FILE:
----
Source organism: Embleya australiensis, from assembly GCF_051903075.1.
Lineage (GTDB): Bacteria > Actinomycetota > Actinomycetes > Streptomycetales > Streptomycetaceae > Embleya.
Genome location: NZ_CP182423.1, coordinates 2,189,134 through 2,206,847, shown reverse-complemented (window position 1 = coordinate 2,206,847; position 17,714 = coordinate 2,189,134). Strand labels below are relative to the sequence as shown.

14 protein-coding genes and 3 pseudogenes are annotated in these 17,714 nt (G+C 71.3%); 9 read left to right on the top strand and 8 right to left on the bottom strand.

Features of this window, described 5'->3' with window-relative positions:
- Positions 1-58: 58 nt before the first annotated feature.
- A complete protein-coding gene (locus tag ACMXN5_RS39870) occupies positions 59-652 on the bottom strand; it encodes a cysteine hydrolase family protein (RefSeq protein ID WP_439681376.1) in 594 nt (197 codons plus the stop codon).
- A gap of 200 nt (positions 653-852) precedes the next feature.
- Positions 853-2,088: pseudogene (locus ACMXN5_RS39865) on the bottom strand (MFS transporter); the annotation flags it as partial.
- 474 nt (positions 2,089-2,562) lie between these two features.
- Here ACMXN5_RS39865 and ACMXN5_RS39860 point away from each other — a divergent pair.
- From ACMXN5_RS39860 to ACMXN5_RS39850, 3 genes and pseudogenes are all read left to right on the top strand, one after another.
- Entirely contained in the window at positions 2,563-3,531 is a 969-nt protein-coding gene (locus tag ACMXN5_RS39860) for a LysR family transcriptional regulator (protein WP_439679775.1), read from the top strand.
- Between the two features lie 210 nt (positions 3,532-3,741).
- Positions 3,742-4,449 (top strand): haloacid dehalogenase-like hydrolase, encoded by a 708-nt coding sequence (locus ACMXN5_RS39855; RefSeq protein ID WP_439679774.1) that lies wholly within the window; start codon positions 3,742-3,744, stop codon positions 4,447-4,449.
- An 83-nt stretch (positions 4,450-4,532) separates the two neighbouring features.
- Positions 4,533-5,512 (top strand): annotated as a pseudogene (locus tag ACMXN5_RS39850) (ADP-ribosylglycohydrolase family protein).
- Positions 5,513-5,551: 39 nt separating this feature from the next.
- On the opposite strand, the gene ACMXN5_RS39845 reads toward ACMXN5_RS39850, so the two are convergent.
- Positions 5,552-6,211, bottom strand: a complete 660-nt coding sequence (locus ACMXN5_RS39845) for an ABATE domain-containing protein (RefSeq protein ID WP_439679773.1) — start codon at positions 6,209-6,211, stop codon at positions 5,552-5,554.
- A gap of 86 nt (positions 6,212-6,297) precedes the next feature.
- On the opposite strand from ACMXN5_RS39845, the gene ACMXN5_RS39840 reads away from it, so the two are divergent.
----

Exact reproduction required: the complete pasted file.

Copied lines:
Source organism: Embleya australiensis, from assembly GCF_051903075.1.
Lineage (GTDB): Bacteria > Actinomycetota > Actinomycetes > Streptomycetales > Streptomycetaceae > Embleya.
Genome location: NZ_CP182423.1, coordinates 2,189,134 through 2,206,847, shown reverse-complemented (window position 1 = coordinate 2,206,847; position 17,714 = coordinate 2,189,134). Strand labels below are relative to the sequence as shown.

14 protein-coding genes and 3 pseudogenes are annotated in these 17,714 nt (G+C 71.3%); 9 read left to right on the top strand and 8 right to left on the bottom strand.

Features of this window, described 5'->3' with window-relative positions:
- Positions 1-58: 58 nt before the first annotated feature.
- A complete protein-coding gene (locus tag ACMXN5_RS39870) occupies positions 59-652 on the bottom strand; it encodes a cysteine hydrolase family protein (RefSeq protein ID WP_439681376.1) in 594 nt (197 codons plus the stop codon).
- A gap of 200 nt (positions 653-852) precedes the next feature.
- Positions 853-2,088: pseudogene (locus ACMXN5_RS39865) on the bottom strand (MFS transporter); the annotation flags it as partial.
- 474 nt (positions 2,089-2,562) lie between these two features.
- Here ACMXN5_RS39865 and ACMXN5_RS39860 point away from each other — a divergent pair.
- From ACMXN5_RS39860 to ACMXN5_RS39850, 3 genes and pseudogenes are all read left to right on the top strand, one after another.
- Entirely contained in the window at positions 2,563-3,531 is a 969-nt protein-coding gene (locus tag ACMXN5_RS39860) for a LysR family transcriptional regulator (protein WP_439679775.1), read from the top strand.
- Between the two features lie 210 nt (positions 3,532-3,741).
- Positions 3,742-4,449 (top strand): haloacid dehalogenase-like hydrolase, encoded by a 708-nt coding sequence (locus ACMXN5_RS39855; RefSeq protein ID WP_439679774.1) that lies wholly within the window; start codon positions 3,742-3,744, stop codon positions 4,447-4,449.
- An 83-nt stretch (positions 4,450-4,532) separates the two neighbouring features.
- Positions 4,533-5,512 (top strand): annotated as a pseudogene (locus tag ACMXN5_RS39850) (ADP-ribosylglycohydrolase family protein).
- Positions 5,513-5,551: 39 nt separating this feature from the next.
- On the opposite strand, the gene ACMXN5_RS39845 reads toward ACMXN5_RS39850, so the two are convergent.
- Positions 5,552-6,211, bottom strand: a complete 660-nt coding sequence (locus ACMXN5_RS39845) for an ABATE domain-containing protein (RefSeq protein ID WP_439679773.1) — start codon at positions 6,209-6,211, stop codon at positions 5,552-5,554.
- A gap of 86 nt (positions 6,212-6,297) precedes the next feature.
- On the opposite strand from ACMXN5_RS39845, the gene ACMXN5_RS39840 reads away from it, so the two are divergent.